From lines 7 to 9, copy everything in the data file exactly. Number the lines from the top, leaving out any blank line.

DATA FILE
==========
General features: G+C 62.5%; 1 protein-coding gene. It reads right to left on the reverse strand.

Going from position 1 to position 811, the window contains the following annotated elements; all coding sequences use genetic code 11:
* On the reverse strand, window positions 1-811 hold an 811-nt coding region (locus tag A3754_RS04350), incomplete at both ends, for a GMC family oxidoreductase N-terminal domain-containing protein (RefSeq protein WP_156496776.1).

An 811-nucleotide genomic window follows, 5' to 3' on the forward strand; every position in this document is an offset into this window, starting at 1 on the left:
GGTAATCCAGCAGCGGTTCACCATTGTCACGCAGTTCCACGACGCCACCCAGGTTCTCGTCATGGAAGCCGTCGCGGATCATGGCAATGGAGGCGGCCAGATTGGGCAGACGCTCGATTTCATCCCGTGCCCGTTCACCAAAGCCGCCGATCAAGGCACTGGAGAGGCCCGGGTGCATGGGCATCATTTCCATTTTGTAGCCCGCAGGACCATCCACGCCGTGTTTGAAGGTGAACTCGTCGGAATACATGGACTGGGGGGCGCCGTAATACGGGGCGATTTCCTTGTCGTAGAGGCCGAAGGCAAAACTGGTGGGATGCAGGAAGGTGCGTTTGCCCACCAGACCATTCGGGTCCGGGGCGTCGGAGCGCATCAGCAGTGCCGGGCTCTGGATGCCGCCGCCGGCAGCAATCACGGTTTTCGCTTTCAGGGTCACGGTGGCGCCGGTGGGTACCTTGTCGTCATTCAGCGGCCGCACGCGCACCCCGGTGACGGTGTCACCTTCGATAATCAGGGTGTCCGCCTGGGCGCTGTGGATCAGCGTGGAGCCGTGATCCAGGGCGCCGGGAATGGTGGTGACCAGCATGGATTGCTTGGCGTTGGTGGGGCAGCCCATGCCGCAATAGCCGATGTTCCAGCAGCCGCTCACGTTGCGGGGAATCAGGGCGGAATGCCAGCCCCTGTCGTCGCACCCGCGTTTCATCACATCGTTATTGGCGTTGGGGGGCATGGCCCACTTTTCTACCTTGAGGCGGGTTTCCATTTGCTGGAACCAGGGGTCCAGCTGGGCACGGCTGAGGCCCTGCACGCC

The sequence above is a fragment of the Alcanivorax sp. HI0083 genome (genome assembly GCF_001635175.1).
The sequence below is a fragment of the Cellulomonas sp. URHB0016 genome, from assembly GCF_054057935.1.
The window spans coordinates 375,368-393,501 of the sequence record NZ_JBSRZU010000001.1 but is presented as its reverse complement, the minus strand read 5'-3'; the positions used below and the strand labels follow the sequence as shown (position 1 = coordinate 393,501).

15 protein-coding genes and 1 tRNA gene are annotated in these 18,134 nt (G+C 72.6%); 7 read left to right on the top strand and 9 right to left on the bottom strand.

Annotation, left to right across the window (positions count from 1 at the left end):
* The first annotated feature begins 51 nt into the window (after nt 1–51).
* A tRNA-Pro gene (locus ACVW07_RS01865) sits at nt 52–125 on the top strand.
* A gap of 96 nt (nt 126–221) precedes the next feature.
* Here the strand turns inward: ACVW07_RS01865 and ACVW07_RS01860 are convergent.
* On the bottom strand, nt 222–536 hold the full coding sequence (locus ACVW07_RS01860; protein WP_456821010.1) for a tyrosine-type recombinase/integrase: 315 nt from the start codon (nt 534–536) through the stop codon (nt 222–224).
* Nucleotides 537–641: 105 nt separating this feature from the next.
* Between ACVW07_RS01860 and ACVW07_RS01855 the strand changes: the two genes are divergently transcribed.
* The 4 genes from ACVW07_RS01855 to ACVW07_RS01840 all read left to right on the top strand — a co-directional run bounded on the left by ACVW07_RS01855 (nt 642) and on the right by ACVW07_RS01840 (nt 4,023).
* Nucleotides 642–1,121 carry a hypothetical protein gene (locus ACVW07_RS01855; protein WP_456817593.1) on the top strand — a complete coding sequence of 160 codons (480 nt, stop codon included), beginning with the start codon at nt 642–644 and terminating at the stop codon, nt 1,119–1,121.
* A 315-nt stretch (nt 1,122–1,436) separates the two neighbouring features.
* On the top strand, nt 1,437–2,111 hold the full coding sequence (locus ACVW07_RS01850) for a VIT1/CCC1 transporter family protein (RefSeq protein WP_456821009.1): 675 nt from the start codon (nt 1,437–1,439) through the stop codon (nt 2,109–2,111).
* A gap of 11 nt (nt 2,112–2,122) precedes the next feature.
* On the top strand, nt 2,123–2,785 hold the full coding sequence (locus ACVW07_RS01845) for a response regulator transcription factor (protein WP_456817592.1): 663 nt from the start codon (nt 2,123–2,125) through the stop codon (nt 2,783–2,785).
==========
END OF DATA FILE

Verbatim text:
The sequence below is a fragment of the Cellulomonas sp. URHB0016 genome, from assembly GCF_054057935.1.
The window spans coordinates 375,368-393,501 of the sequence record NZ_JBSRZU010000001.1 but is presented as its reverse complement, the minus strand read 5'-3'; the positions used below and the strand labels follow the sequence as shown (position 1 = coordinate 393,501).

15 protein-coding genes and 1 tRNA gene are annotated in these 18,134 nt (G+C 72.6%); 7 read left to right on the top strand and 9 right to left on the bottom strand.